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The Therapy Sessions
Saturday, December 10, 2005
 

A big NO to a-la-carte channels on cable or satellite


There is an idea currently going around Congress that cable and satellite television offerings would be vastly better - cheaper and less offensive - if customers were given the right to buy only the channels they wish to watch.

Of course, I could be a curmudgeon and point out that Congress shouldn't have the right to interfere in the pricing of someone else's product.

But...I'll limit this to my own self interest.

Reflexively, my first response to enforced a-la-carte cable channels is HELL YEAH.

I wouldn't have to pay for the ghastly MTV, the useless ESPN, or the sleep inducing boredom of C-Span. I'd pay for the History Channel, the Food Network, Comedy Central...Hell, I might even throw in WPN for the wife.

And my bill would be cut down to size.

Or would it?

I actually don't think that it would go down very much. I have Direct TV, and I get about 300 channels. I only watch a dozen or so of these.

The smaller channels I watch pay their bills largely from advertising. The reason that people pay to advertise on the smaller networks is because of viewers like me. I might not be regular viewer, but I am a potential viewer.

The potential viewership of the Travel Channel is around ten million viewers. Only a small fraction of those people are acually watching the Travel Channel, but they could watch - and that is what attracts the ad dollars, particularly to a network's high draw shows. People could channel surf in and watch for a few minutes before departing. They might see your ad. And that sells ads. Late at night, the smaller networks can air only infomercials for advertisers eager to get a small slice of several million potential viwers.

If the Travel Channel was subscription only, those potential viewers go down dramatically. Are you going to spend $25,000 to put an ad on a channel that only has a potential viewership of 20,000 people, and a real viewership of a few hundred people?

No, that won't work. Smaller channels will try to pass on their costs to the cable viewer. How much would you pay to have the Travel Channel? Right now, I get it for about a nickle. In order to help it pay its costs, it will be likely to cost me several dollars a month.

I wouldn't pay that much for it, and I doubt many others would either.

This scenario played out large would dramitically thin the herd of cable channels Americans have grown used to. The smaller channels would die, and with them would perish the vitality of the cable television universe.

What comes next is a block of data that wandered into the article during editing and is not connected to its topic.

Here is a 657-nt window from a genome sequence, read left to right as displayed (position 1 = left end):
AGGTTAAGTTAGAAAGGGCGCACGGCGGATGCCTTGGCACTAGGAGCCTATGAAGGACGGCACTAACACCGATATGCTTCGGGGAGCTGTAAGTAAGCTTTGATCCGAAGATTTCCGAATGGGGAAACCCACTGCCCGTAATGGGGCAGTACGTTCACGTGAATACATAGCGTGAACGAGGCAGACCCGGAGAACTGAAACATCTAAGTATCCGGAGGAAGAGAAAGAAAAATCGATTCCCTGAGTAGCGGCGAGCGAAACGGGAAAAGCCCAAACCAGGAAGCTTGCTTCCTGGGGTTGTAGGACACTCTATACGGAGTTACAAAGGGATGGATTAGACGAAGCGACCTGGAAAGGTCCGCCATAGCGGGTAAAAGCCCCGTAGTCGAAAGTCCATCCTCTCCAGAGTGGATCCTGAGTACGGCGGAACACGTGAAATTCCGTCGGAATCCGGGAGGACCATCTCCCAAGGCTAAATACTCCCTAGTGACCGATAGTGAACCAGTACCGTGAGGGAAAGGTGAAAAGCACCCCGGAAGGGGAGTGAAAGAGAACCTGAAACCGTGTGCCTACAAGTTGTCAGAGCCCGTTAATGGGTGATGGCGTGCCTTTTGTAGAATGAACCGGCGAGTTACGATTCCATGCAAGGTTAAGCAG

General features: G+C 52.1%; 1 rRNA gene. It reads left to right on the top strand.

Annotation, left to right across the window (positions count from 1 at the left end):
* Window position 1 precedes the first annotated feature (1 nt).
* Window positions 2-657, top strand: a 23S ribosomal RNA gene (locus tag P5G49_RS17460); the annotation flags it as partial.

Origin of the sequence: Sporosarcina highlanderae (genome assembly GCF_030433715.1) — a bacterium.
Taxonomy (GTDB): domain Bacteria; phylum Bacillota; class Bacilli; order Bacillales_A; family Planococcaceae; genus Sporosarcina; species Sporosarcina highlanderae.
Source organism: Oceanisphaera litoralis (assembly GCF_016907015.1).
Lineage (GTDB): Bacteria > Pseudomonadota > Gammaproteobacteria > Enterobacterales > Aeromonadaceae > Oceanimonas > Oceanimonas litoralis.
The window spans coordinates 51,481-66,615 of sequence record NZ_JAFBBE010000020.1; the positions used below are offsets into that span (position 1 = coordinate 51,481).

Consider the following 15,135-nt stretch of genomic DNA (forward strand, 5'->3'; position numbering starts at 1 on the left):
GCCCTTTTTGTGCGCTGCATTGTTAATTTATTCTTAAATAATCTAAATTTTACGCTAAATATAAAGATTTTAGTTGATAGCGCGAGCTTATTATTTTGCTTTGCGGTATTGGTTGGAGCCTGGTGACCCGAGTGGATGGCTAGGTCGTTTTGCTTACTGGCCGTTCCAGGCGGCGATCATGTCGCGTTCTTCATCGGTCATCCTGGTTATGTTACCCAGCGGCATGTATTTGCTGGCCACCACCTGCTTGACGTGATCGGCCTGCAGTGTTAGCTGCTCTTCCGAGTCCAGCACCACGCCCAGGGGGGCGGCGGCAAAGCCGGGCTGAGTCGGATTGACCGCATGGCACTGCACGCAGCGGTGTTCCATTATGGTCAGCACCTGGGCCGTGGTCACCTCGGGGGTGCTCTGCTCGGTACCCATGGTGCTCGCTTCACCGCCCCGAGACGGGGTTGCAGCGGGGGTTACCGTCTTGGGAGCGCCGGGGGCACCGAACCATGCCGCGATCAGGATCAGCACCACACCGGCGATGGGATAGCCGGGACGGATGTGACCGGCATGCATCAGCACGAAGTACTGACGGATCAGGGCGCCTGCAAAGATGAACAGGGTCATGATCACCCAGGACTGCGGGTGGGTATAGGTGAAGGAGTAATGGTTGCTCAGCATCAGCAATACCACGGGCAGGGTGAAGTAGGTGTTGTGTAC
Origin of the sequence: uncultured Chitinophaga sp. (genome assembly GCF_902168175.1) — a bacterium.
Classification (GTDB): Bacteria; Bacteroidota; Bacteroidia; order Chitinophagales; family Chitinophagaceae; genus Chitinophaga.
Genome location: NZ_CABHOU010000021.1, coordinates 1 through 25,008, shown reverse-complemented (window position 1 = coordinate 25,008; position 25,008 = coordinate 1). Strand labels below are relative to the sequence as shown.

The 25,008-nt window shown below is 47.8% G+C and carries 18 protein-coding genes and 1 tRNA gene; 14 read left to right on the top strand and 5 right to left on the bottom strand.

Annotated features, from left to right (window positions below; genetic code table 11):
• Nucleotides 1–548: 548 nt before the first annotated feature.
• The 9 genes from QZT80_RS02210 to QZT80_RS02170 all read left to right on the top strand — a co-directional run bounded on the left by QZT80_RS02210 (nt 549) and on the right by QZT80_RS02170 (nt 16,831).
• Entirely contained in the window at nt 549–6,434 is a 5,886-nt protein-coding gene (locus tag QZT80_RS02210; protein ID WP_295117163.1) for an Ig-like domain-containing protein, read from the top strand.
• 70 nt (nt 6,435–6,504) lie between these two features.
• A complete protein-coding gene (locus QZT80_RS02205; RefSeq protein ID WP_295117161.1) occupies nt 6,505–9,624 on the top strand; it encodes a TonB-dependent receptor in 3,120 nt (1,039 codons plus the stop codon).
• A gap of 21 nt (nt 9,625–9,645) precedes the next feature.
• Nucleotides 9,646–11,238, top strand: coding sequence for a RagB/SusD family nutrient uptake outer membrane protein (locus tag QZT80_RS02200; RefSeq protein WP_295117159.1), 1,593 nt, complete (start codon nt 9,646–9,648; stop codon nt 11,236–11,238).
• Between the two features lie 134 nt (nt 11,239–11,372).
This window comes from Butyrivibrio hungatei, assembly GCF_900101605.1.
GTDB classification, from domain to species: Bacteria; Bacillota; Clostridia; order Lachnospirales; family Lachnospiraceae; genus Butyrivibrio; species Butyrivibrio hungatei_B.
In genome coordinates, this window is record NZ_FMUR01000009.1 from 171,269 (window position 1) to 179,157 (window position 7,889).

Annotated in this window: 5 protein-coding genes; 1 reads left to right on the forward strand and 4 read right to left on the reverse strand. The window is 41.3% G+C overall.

Part of the fun of cable is there is practically a channel for everything, and new ones are constantly coming out. Where there was once only a Food Network, now there is a DIY Network, HGTV, the Leisure Channel, and the Travel Channel.

A la carte would kill off these these fledgling networks, and it would effectively prevent new ones from coming out. How would you like to pony up $5 for the brand new Woodworking Channel? Odds are you wouldn't bother.

Had a la carte pricing existed in the mid-80's, you would only have a dozen networks to choose from: CNN, Turner Broadcasting, MTV...By today's standards, cable in 1985 blew chunks.

The History Channel, Comedy Central, Food Network...these all came later as add ons. They were all laughed at in their turn - (Who would watch people cooking all day?) - but each has been quite successful. History Channel has spawned several related networks: Wings, History International, the Military Channel...

None of that would have happened with a la carte.

We all know that cable is more expensive than it was in 1985. But we forget that now get several hundred channels and not just ten.

Go to a la carte, you will have your ten again. And chances are they aren't going to be the ten you want: they will only be the ten you can stand of the twenty five that are available. And they will be almost as expensive as the deal you currently get now. The popular channels will be cheap - maybe a dollar or so a month - but the smaller channels will be dear - $5 dollars a month. The even smaller niche channels will be too expensive to make them worth your while.

In the end, you don't have a right to your favorite dozen channels, because there will no one there to sell them to you.

20 a-la-carte channels for $30 a month with little diversity (You'll get your choice of the biggies: CNN, CNN Headline News, FOX NEWS, Turner Network, MTV, Comedy Central, ESPN, BRAVO, Food Network, History Channel, Oxygen, Lifetime, VH1 and Turner Classic Movies).

OR

300 diverse channels - with more coming - for $40 a month?

Face it, cable is giving you a pretty good deal.


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